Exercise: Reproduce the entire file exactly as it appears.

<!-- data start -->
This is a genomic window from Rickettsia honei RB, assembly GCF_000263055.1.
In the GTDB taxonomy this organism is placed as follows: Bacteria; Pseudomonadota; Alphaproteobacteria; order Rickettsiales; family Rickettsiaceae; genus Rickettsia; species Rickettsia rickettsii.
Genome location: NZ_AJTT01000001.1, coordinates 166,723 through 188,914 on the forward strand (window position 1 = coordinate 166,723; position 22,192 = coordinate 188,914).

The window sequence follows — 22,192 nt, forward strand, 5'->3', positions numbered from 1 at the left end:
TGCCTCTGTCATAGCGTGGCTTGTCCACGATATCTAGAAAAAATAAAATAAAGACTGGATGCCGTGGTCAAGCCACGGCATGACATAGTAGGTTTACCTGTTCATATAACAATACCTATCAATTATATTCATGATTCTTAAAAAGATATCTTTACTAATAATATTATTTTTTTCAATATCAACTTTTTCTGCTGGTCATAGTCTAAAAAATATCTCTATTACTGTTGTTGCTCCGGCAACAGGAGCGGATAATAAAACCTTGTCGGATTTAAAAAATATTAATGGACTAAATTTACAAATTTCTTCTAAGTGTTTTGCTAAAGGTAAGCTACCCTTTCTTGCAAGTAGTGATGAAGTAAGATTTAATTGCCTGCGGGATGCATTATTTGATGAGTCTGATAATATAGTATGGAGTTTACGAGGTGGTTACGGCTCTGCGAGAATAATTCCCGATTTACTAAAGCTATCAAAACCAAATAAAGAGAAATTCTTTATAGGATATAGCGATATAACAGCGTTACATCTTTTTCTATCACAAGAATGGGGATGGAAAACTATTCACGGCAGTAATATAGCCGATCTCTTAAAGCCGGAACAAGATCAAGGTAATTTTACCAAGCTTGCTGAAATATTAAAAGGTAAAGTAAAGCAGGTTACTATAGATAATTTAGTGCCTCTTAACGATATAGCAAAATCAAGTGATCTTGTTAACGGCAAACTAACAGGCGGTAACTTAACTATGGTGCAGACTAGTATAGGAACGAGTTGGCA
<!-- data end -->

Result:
This is a genomic window from Rickettsia honei RB, assembly GCF_000263055.1.
In the GTDB taxonomy this organism is placed as follows: Bacteria; Pseudomonadota; Alphaproteobacteria; order Rickettsiales; family Rickettsiaceae; genus Rickettsia; species Rickettsia rickettsii.
Genome location: NZ_AJTT01000001.1, coordinates 166,723 through 188,914 on the forward strand (window position 1 = coordinate 166,723; position 22,192 = coordinate 188,914).

The window sequence follows — 22,192 nt, forward strand, 5'->3', positions numbered from 1 at the left end:
TGCCTCTGTCATAGCGTGGCTTGTCCACGATATCTAGAAAAAATAAAATAAAGACTGGATGCCGTGGTCAAGCCACGGCATGACATAGTAGGTTTACCTGTTCATATAACAATACCTATCAATTATATTCATGATTCTTAAAAAGATATCTTTACTAATAATATTATTTTTTTCAATATCAACTTTTTCTGCTGGTCATAGTCTAAAAAATATCTCTATTACTGTTGTTGCTCCGGCAACAGGAGCGGATAATAAAACCTTGTCGGATTTAAAAAATATTAATGGACTAAATTTACAAATTTCTTCTAAGTGTTTTGCTAAAGGTAAGCTACCCTTTCTTGCAAGTAGTGATGAAGTAAGATTTAATTGCCTGCGGGATGCATTATTTGATGAGTCTGATAATATAGTATGGAGTTTACGAGGTGGTTACGGCTCTGCGAGAATAATTCCCGATTTACTAAAGCTATCAAAACCAAATAAAGAGAAATTCTTTATAGGATATAGCGATATAACAGCGTTACATCTTTTTCTATCACAAGAATGGGGATGGAAAACTATTCACGGCAGTAATATAGCCGATCTCTTAAAGCCGGAACAAGATCAAGGTAATTTTACCAAGCTTGCTGAAATATTAAAAGGTAAAGTAAAGCAGGTTACTATAGATAATTTAGTGCCTCTTAACGATATAGCAAAATCAAGTGATCTTGTTAACGGCAAACTAACAGGCGGTAACTTAACTATGGTGCAGACTAGTATAGGAACGAGTTGGCA